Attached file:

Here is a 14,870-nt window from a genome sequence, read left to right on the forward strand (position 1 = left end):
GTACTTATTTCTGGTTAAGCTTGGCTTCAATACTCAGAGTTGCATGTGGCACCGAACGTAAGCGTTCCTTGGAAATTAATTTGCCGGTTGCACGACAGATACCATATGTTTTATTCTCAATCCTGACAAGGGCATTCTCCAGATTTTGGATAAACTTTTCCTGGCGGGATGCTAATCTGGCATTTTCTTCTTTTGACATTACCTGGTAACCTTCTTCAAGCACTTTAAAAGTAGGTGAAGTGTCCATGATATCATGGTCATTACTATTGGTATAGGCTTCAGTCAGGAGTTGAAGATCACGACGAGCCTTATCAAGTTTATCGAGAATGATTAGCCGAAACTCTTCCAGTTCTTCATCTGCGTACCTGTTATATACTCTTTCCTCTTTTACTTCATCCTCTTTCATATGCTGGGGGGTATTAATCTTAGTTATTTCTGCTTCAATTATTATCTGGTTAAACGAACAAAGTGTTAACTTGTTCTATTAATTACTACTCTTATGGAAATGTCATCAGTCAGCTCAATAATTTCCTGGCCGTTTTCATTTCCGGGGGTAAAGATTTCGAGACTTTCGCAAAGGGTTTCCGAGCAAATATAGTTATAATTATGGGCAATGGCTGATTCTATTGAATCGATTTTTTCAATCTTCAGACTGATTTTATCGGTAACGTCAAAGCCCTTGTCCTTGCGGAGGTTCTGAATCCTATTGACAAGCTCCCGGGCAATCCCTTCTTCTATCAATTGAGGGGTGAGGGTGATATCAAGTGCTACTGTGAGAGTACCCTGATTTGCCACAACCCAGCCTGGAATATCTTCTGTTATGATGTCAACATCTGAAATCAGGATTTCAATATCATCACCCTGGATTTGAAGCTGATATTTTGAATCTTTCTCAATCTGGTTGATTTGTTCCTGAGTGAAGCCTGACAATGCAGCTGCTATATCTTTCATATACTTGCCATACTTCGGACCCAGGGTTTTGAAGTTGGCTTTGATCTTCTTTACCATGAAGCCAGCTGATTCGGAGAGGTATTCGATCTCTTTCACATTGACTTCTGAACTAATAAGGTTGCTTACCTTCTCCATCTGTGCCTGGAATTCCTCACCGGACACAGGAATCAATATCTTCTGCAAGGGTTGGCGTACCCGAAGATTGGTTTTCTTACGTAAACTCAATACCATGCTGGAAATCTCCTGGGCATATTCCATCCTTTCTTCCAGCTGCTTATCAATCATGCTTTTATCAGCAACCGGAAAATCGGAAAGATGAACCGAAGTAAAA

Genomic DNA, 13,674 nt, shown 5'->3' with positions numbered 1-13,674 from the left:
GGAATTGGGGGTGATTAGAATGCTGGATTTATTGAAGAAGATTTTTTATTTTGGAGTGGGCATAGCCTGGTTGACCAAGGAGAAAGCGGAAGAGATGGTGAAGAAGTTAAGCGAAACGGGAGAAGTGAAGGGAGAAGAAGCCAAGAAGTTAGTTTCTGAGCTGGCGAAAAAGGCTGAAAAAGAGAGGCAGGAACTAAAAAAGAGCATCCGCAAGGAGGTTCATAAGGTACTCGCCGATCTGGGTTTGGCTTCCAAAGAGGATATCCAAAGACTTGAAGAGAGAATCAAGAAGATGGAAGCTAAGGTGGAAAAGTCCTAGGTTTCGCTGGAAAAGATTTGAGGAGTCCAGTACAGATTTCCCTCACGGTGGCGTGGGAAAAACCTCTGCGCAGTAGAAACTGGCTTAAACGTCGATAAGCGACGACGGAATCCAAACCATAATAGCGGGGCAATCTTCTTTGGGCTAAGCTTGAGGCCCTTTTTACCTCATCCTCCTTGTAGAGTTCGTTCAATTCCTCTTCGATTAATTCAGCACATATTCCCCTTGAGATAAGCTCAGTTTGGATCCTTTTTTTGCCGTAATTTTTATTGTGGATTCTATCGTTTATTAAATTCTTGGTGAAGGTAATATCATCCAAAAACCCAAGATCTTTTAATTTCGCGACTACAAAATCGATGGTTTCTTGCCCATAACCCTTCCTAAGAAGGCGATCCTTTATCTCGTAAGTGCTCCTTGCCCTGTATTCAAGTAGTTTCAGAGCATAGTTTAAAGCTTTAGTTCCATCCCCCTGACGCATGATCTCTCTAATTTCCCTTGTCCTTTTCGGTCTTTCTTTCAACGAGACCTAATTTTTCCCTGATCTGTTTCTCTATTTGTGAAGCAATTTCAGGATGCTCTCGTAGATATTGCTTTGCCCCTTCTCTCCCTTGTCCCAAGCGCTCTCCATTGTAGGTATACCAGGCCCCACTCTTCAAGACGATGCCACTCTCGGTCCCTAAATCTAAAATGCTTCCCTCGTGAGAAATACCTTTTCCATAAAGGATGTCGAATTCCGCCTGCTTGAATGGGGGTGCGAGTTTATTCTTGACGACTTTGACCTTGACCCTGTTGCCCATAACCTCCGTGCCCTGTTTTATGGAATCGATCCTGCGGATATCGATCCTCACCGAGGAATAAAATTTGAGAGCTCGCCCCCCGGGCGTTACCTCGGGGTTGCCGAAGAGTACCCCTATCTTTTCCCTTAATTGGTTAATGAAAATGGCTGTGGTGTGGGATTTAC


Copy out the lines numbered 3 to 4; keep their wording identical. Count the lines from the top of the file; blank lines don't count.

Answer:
Genomic DNA, 13,674 nt, shown 5'->3' with positions numbered 1-13,674 from the left:
GGAATTGGGGGTGATTAGAATGCTGGATTTATTGAAGAAGATTTTTTATTTTGGAGTGGGCATAGCCTGGTTGACCAAGGAGAAAGCGGAAGAGATGGTGAAGAAGTTAAGCGAAACGGGAGAAGTGAAGGGAGAAGAAGCCAAGAAGTTAGTTTCTGAGCTGGCGAAAAAGGCTGAAAAAGAGAGGCAGGAACTAAAAAAGAGCATCCGCAAGGAGGTTCATAAGGTACTCGCCGATCTGGGTTTGGCTTCCAAAGAGGATATCCAAAGACTTGAAGAGAGAATCAAGAAGATGGAAGCTAAGGTGGAAAAGTCCTAGGTTTCGCTGGAAAAGATTTGAGGAGTCCAGTACAGATTTCCCTCACGGTGGCGTGGGAAAAACCTCTGCGCAGTAGAAACTGGCTTAAACGTCGATAAGCGACGACGGAATCCAAACCATAATAGCGGGGCAATCTTCTTTGGGCTAAGCTTGAGGCCCTTTTTACCTCATCCTCCTTGTAGAGTTCGTTCAATTCCTCTTCGATTAATTCAGCACATATTCCCCTTGAGATAAGCTCAGTTTGGATCCTTTTTTTGCCGTAATTTTTATTGTGGATTCTATCGTTTATTAAATTCTTGGTGAAGGTAATATCATCCAAAAACCCAAGATCTTTTAATTTCGCGACTACAAAATCGATGGTTTCTTGCCCATAACCCTTCCTAAGAAGGCGATCCTTTATCTCGTAAGTGCTCCTTGCCCTGTATTCAAGTAGTTTCAGAGCATAGTTTAAAGCTTTAGTTCCATCCCCCTGACGCATGATCTCTCTAATTTCCCTTGTCCTTTTCGGTCTTTCTTTCAACGAGACCTAATTTTTCCCTGATCTGTTTCTCTATTTGTGAAGCAATTTCAGGATGCTCTCGTAGATATTGCTTTGCCCCTTCTCTCCCTTGTCCCAAGCGCTCTCCATTGTAGGTATACCAGGCCCCACTCTTCAAGACGATGCCACTCTCGGTCCCTAAATCTAAAATGCTTCCCTCGTGAGAAATACCTTTTCCATAAAGGATGTCGAATTCCGCCTGCTTGAATGGGGGTGCGAGTTTATTCTTGACGACTTTGACCTTGACCCTGTTGCCCATAACCTCCGTGCCCTGTTTTATGGAATCGATCCTGCGGATATCGATCCTCACCGAGGAATAAAATTTGAGAGCTCGCCCCCCGGGCGTTACCTCGGGGTTGCCGAAGAGTACCCCTATCTTTTCCCTTAATTGGTTAATGAAAATGGCTGTGGTGTGGGATTTAC